Sunday, June 28, 2020

Tiny Moons: A Year of Eating in Shanghai by Nina Mingya Powles

I devoured this delicious morsel of a book like a glutton in two hours flat. In a mere 85 pages, Nina Mingya Powles brilliantly explores her mixed racial identity and in crafting an expert travelogue about the pulsing city of Shanghai. Above all, there’s food. There are so many mouth-watering descriptions of dumplings guotie and shengjianbao; zhima bing (sesame pancakes); zongzi, mooncakes and so on, that they made me want to take a seat in one of the tiny mom-and-pop operations studded across the city. Brilliant. Eat it in tiny morsels or stuff your face. I sanction both methods wholeheartedly.

Saturday, June 27, 2020

The Weekend by Charlotte Wood

Sylvie used to own a seaside cottage in Australia. But now she is dead and her closest friends, Jude, Adele, and Wendy, all in their seventies, must pack it all up and come to terms with the new calculus of their relationships. Even if a surprise revelation at the end feels gratuitous, The Weekend is a sharp exploration of the evolution of female friendships, the trials of aging and our struggles with mortality. In the end, how do we live out our last years not knowing what tomorrow will bring? A bold and insightful dive into the mechanics of aging.

Friday, June 26, 2020

To the Lake: A Balkan Journey of War and Peace by Kapka Kassabova

“Love’s infinite garden holds other fruit besides laughter and tears.” This Rumi quote comes alive in the inimitable Kapka Kassabova’s newest voyage in book form. She transports us to the twin lakes of Ohrid and Prespa among the remote Balkans of her family’s past. Kassabova is one of my all-time favorites so she can do no wrong. Studded with generous doses of regional history, which some might argue is often too much of a digression, this marvel of a book is so well done that it moved me to tears many times. Arguably, nobody weaves personal stories with place better. 

The Burning by Megha Majumdar

A Facebook post is all it takes for Jivan to be accused of a horrific crime: the burning of a few train carriages in Kolkata, India, that leads to many deaths. Fate does not favor Jivan — she is poor and Muslim in a country where Hindu nationalism is on the rise. Against this background, a transgender woman named Lovely narrates her story and we learn about PT Sir, a teacher who once taught Jivan, who gets sucked into the maelstrom of right-wing politics. Scintillating dialog and a sharp eye for the nuances of class make for a spectacular debut.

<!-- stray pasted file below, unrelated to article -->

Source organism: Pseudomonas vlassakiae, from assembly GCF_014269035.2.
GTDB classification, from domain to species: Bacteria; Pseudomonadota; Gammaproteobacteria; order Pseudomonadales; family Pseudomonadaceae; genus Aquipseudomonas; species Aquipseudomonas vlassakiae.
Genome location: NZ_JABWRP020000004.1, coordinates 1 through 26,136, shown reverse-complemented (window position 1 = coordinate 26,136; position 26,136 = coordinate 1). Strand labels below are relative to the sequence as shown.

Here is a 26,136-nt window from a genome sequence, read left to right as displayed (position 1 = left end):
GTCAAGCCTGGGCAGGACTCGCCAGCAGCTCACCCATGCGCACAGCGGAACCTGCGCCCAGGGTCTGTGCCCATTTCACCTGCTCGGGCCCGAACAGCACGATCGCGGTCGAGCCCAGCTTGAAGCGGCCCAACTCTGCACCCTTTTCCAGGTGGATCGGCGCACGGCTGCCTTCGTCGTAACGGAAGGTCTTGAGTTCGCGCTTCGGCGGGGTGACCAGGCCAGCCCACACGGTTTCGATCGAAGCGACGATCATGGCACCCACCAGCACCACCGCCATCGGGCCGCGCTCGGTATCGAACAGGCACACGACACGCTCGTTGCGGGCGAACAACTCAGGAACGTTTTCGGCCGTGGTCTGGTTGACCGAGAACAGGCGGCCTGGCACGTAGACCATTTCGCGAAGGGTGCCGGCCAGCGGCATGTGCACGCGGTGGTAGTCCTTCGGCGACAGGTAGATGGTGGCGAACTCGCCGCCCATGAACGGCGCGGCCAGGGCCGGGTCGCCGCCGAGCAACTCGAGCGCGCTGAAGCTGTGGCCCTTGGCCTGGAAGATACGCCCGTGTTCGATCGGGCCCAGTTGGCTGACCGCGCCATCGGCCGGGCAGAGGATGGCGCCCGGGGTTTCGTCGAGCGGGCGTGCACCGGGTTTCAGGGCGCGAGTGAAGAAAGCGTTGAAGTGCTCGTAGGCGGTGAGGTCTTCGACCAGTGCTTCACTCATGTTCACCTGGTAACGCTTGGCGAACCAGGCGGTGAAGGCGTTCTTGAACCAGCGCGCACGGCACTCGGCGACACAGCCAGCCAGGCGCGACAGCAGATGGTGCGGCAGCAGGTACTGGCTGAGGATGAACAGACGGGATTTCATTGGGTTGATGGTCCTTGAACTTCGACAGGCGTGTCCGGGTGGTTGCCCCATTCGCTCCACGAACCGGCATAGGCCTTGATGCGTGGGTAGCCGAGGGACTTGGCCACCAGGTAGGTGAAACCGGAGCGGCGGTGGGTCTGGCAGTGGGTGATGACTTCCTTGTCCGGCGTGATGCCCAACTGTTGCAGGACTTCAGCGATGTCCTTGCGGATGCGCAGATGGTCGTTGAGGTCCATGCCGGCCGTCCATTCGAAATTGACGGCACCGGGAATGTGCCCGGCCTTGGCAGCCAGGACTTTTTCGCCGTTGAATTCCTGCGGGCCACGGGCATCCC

Saturday, June 13, 2020

The Museum of Whales You Will Never See and Other Excursions to Iceland's Most Unusual Museums by A. Kendra Greene

The Herring Era Museum. Sigurgeir’s Bird Museum. This delightful and surprisingly spiritual book steeps you in such a strong sense of place that you’ll want to visit Iceland right away. “There are so many flavors of loss. There is deprivation and disappointment. There is sacrifice and grief. There is trifling. There is needless. There is missing and forgotten. There is, though sometimes it is hard to imagine, necessary. There is, though we hardly need reminding, catastrophic. Iceland trades in all of them,” Green writes. There seems to be a museum for each. A book to be savored more than once.

Nights When Nothing Happened by Simon Han

Under the tranquil night skies, the Chengs: Liang, Patty, Jack and Annabel are trying their best to cobble together the definition of a family in Plano, Texas. Each brings the weight of his/her experience, however short-lived, to the assemblage. Jack spends his very early years in China while his parents are still trying to lay the foundation for the American dream. That vision threatens to crumble because of Annabel’s forceful personality and the unnamed burdens the rest bear. “Only in America are people naive enough to name everything they see,” Liang thinks. The unexamined life though is no picnic either. 

Monday, June 8, 2020

The Book of Rosy: A Mother's Story of Separation at the Border by Rosayra Pablo Cruz and Julie Schwietert Collazo

Yes, this is Rosayra Pablo Cruz’s story about her migration from Guatemala to the United States and paying a steep price in the process. The moving book also serves two larger purposes: it puts a face to the Trump administration’s cruel zero tolerance policies that have separated parents from their children at the U.S.-Mexico border. Second, it explores how Rosy’s life intersected with that of Julie Schwietert Collazo, founder of Immigrant Families Together, a nonprofit that has been reuniting separated families and helping them live full lives in their newly adopted country. Heartbreaking and hopeful, a home run.

Full disclosure: Julie's a dear friend and colleague.